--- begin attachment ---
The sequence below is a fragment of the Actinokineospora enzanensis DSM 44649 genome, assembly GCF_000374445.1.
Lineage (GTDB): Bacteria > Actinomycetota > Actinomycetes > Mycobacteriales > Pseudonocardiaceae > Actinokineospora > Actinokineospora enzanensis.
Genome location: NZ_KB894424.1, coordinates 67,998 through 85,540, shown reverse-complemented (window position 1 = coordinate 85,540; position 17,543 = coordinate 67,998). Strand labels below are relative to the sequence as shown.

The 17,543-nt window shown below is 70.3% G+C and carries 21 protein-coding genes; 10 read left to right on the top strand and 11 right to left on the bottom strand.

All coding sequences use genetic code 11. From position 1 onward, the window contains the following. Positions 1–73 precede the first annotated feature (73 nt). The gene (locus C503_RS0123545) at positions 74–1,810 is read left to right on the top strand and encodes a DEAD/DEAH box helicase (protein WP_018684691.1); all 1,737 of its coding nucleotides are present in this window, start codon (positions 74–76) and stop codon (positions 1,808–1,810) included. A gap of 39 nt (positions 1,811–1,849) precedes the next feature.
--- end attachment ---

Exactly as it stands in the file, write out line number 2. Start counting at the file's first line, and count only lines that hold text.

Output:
Lineage (GTDB): Bacteria > Actinomycetota > Actinomycetes > Mycobacteriales > Pseudonocardiaceae > Actinokineospora > Actinokineospora enzanensis.